STAMBERG: I love that song because every single one of us has felt it, except maybe the four-year-olds (unintelligible). But tell about the background of it. Where'd that come from, Ginny?

CARR: Just basically, you know, every time you turn around, you're just bombarded with something new. Television is haranguing at you and there's just this plethora of inane commentary and music and this drone under our lives going on all the time. And we can't remember squat about it.

(SOUNDBITE OF SONG, "GONE GONE GONE")

QUARTET: (Singing) It's gone. Thanks for telling me what you're selling me, so compelling. I'm hip to the scene. Your (unintelligible) and then there's no retention. Nothing on the screen...

STAMBERG: On a scale of one to 10, how much fun is this...

ENCENEAT: Seventeen.

(LAUGHTER)

MCBRIDE: For me, it's 17.

SHOCKEY: Exactly. It's hard for us.

CARR: It's above a 10 but the work that goes into it is, nobody will tell you it's anything small.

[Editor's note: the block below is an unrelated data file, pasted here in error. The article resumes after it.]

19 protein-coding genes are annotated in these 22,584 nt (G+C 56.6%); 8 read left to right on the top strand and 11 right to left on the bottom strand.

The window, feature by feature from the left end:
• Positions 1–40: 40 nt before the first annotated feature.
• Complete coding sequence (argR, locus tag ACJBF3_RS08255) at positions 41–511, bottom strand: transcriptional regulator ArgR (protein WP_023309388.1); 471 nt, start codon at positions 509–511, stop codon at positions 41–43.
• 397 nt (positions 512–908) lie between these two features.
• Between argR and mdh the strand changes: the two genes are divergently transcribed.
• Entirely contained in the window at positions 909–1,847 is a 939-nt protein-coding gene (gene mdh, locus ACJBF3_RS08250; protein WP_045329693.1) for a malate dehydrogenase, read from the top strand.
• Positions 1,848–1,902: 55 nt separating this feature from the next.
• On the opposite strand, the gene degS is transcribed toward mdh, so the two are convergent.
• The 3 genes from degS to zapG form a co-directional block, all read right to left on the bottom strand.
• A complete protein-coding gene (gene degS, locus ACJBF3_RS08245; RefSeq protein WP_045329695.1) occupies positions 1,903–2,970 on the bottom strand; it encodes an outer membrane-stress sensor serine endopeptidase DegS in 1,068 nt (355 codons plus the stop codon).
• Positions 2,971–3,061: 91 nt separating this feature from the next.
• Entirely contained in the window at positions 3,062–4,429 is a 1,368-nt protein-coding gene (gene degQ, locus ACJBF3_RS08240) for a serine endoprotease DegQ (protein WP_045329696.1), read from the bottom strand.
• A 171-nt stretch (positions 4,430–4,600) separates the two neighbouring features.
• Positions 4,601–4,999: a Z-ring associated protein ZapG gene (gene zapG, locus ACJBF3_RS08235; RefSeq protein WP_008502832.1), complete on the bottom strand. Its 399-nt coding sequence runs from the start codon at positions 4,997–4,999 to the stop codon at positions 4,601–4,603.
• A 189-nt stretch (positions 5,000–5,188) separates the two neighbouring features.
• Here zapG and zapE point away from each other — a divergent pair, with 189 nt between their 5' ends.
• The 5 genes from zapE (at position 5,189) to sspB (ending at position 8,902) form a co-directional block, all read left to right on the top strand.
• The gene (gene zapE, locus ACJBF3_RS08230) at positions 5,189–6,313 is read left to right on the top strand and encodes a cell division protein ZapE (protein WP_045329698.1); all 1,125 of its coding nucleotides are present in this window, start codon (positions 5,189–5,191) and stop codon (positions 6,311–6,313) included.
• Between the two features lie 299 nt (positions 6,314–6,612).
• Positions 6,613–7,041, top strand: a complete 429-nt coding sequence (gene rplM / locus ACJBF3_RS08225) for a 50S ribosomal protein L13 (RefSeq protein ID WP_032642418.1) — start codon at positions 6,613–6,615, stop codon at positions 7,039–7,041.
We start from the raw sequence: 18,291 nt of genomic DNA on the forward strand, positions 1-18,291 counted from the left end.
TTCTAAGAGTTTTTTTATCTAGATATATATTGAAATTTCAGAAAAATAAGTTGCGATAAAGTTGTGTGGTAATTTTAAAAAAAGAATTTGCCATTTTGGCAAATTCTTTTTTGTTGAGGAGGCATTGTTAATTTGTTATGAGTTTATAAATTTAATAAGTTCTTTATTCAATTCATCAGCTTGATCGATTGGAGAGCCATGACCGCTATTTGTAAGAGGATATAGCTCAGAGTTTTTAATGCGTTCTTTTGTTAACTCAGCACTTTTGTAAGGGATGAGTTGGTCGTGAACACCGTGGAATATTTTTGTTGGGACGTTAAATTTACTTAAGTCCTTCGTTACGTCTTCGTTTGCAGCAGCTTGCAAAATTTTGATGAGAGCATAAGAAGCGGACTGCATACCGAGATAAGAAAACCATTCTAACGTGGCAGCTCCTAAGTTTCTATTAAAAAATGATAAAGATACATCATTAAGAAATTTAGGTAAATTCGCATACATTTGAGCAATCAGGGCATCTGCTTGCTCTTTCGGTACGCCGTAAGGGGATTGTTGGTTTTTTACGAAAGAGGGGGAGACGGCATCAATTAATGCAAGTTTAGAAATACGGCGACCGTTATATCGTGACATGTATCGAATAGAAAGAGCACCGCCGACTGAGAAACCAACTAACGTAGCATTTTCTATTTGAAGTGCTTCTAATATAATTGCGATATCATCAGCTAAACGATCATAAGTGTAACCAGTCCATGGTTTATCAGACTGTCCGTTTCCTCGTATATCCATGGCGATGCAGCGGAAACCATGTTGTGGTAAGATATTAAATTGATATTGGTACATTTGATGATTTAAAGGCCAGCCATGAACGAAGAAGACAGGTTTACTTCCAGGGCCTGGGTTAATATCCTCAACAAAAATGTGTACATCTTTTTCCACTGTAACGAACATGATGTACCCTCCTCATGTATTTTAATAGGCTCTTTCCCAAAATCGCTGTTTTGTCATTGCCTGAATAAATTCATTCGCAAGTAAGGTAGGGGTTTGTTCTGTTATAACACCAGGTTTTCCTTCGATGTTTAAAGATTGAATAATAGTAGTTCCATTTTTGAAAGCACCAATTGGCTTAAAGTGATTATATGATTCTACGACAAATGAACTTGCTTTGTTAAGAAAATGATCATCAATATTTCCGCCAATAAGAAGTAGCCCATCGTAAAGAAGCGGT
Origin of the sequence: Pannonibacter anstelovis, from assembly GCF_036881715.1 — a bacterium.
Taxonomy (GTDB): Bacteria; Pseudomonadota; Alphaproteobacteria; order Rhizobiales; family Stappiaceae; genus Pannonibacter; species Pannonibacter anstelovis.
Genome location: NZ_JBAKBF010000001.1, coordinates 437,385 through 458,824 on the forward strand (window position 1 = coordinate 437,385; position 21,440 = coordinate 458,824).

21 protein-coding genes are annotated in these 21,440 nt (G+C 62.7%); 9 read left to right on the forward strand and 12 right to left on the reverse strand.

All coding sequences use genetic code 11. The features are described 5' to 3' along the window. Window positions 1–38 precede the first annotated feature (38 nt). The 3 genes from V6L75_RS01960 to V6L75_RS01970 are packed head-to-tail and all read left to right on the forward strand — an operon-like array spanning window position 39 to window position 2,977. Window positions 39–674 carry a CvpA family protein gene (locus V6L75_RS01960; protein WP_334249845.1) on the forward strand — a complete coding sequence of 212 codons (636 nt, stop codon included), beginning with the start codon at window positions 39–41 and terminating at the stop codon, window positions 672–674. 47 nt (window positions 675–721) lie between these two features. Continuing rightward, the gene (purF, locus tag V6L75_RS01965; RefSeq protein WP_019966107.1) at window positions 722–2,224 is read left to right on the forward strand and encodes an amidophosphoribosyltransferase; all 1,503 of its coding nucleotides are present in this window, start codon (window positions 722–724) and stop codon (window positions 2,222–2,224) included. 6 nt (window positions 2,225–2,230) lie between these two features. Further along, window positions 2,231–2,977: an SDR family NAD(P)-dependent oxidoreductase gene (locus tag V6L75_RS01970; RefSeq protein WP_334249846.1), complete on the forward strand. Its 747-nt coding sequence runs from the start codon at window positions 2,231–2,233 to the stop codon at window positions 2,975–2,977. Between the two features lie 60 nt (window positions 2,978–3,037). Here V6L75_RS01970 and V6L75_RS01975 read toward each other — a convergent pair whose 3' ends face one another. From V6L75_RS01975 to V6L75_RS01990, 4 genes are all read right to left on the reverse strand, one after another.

STAMBERG: But you know what, the best thing is it never sounds that way. It sounds as if you just opened your mouths and make some music.

CARR: That's the goal.

(LAUGHTER)

(SOUNDBITE OF SONG)

QUARTET: (Singing) This is the life, it's where the living is. This is the life, baby, you're there. You've made it...

STAMBERG: The Uptown Vocal Jazz Quartet - Ginny Carr, Robert McBride, Holly Shockey...

ENCENEAT: And Andre Enceneat.

STAMBERG: Their new CD - most of the music and lyrics by Ginny - is called "Hustling for a Gig." Thank you so much for hustling over our way today, gang.

CARR: Thank you.

ENCENEAT: Thank you.

SHOCKEY: Thank you so much.

MCBRIDE: You're welcome.

STAMBERG: And you feel like scatting us out live here in the studio?

CARR: Sure.

QUARTET: (Singing) One, two, three four. (scatting)

STAMBERG: More from the Uptown Vocal Jazz Quartet on our website, nprmusic.org. This is WEEKEND EDITION from NPR News. I'm Susan Stamberg. Transcript provided by NPR, Copyright National Public Radio.